All answers are pragmatic – having an effect on the reader or audience except C – the correct answer and exclusion. From Abrahms’ theories – C would be Objective – close reading.

GAMSAT Trial Exam

Re: GAMSAT Trial Exam

Are you ready to take your gamsat preparation to the next level? If so, then great! The AceGAMSAT team have released a gamsat exam. You can sit this exam under timed conditions and then check your answers with our fully worked solutions.

By sitting this trial exam under timed conditions, you will get an idea of what to expect in the actual gamsat exam. This gamsat trial exam contains questions which are just like the real exam. All of the questions contained in our gamsat trial exam have been carefully created to match the difficulty of the questions in the real exam.

Structure Of The Exam
Section 1: Reasoning in Humanities and Social Sciences – 75 Multiple Choice Questions
Section 2: Written Communication  – 2 Essay Questions
Section 3: Reasoning in Biological and Physical Sciences – 110 Multiple Choice Questions

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GAMSAT Section 2 Tips

From: Katherine
Re: GAMSAT Section 2 Tips

One of the most challenging aspects of section 2 is not knowing what the theme (or themes!) of the quotes will be. It can seem overwhelming to think about the vast subject matter that the examiners may draw upon. The following aims to help you feel slightly better prepared in terms of the topics that may be presented to you in section 2, and to feel more confident in tackling the theme no matter what it is on the day.

Learn to see any theme from a variety of perspectives

The first point of this point is that you should attempt to develop your ability to consider any topic from a variety of perspectives. I often challenge students that I tutor in section 2 to imagine that the theme is a cube. Once a cube is visualized, I ask students to practice trying to rotate the cube in their head, allowing them to view the theme from a variety of perspectives. This is an excellent mental exercise to try, and can be used alongside other brainstorming strategies such as mind-mapping. For example, the theme might be imagination, and you might rotate your cube to come up with various angles on this theme including (but not limited to!):

  • What is the role of imagination (in the lives of individuals/ in society as a whole)?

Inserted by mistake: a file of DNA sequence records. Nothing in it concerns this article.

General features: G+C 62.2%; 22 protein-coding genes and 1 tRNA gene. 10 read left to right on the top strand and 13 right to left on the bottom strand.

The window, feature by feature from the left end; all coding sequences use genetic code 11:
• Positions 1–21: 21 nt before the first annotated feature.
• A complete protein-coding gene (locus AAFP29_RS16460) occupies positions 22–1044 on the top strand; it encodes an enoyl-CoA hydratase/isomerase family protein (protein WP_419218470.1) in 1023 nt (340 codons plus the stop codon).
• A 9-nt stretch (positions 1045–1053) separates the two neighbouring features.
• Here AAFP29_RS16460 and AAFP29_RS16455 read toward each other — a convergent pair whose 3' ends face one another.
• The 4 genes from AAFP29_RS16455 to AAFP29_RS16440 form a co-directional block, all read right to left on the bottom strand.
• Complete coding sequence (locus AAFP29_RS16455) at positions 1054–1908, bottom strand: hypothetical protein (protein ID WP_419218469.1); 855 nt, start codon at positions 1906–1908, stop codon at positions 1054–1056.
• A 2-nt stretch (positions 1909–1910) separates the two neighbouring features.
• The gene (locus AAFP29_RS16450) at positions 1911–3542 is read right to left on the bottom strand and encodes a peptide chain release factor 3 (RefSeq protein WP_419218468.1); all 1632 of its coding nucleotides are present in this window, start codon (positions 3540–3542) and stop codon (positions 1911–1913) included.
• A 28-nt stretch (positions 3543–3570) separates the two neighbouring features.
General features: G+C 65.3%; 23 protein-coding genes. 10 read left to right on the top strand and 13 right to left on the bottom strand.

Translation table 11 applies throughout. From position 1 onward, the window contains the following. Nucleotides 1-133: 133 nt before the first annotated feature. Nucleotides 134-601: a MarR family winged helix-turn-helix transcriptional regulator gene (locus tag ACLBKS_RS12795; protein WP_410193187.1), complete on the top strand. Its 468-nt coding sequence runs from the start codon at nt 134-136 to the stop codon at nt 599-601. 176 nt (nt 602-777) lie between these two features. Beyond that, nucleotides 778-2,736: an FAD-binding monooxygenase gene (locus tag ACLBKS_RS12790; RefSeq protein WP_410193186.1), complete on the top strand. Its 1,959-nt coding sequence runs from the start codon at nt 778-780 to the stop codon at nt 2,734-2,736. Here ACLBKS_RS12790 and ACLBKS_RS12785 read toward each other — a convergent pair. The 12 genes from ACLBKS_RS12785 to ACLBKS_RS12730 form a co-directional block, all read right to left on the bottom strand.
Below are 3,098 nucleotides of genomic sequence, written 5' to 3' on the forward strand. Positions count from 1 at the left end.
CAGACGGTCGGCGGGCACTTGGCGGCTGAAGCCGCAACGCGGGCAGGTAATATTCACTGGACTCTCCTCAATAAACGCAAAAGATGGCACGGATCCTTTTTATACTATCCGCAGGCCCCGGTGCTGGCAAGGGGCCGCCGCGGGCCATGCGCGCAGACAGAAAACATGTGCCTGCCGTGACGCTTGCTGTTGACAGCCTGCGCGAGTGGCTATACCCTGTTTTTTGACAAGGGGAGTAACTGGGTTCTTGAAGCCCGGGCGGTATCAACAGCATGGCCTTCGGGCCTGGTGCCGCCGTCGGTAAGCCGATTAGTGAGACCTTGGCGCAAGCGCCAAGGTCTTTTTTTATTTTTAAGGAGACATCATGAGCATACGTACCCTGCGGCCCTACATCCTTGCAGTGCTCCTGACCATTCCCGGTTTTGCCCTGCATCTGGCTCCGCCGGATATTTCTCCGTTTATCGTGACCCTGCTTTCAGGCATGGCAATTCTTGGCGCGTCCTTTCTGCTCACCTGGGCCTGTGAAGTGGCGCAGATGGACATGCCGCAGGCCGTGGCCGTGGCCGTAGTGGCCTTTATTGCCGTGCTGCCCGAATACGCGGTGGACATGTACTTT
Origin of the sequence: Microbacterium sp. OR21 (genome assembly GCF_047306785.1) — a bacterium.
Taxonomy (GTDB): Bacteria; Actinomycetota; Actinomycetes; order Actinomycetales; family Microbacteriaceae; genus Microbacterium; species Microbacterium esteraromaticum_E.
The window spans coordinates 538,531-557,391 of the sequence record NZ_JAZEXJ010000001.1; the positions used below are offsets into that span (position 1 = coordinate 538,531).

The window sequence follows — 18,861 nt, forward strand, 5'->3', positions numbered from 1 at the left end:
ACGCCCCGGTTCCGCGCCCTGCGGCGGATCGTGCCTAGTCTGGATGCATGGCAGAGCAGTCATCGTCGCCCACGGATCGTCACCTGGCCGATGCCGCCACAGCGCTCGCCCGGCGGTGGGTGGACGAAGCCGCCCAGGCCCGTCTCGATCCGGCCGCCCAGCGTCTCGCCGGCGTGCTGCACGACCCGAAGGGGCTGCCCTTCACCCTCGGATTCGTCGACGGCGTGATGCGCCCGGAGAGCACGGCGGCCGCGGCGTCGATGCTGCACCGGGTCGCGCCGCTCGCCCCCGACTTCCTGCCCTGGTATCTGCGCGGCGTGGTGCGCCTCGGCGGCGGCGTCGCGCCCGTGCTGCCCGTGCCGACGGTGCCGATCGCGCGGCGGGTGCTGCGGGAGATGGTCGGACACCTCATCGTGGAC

• What are the benefits of being able to utilise imagination?
  • What are the possible risks/ negative aspects of having imaginative faculties?
  • Does imagination allow for escapism, and is this escapism ‘true escapism’ or a false sense of having overcome the limitations of our physical lives?
  • Does imagination have a role in human development (e.g. in childhood)?
  • Does imagination operate in fields which are traditionally perceived as ‘scientific’ (e.g. creativity in engineering)?

 gamsat section 2 tips

 Write what you know

Almost everyone has heard the saying ‘write what you know’, and if you haven’t, it is a great one to become acquainted with! It simply refers to the fact that many people often write much better (i.e. more clearly and persuasively), when they write about something that they are familiar with. For example, if I was writing an essay about being able to overcome adversity, I would probably do a much better job crafting an argument using the example of Frieda Kahlo, whom I know a little bit about, than using the example of Martin Luther King (whom I know relatively little about!). You can often use the same example in a variety of contexts, and this is a great skill to practice in the lead up to the exam.

Hopefully, these two strategies will assist you in dealing with the unpredictability of section II!

Keep practicing and best of luck on exam day!


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GAMSAT Essay Themes

gamsat essay themes

Re: GAMSAT Essay Themes

So, you are completing practice essays and perfecting your structure. You might also be (understandably!) wondering how you are meant to deal with the vast number of themes that might arise in section II, and considering how you should approach type A and B quotes (is there even difference, you ask?). If you are at this stage, then this is the guide for you!

Firstly, the difference between ‘type A’ and ‘type B’ sets of quotes…

Note here that I have referred to type A and B ‘sets of quotes’ rather than ‘essays.’ This was intentional! Sometimes there is the perception that there is a certain ‘type’ of essay that must be written in response to either type A or B quotes, but the reality is that you could craft an effective response for either styles of quotes using a variety of essay styles, including a persuasive essay style or reflective/ creative essay style. The most important thing is to find a style and structure that you understand and can utilise effectively.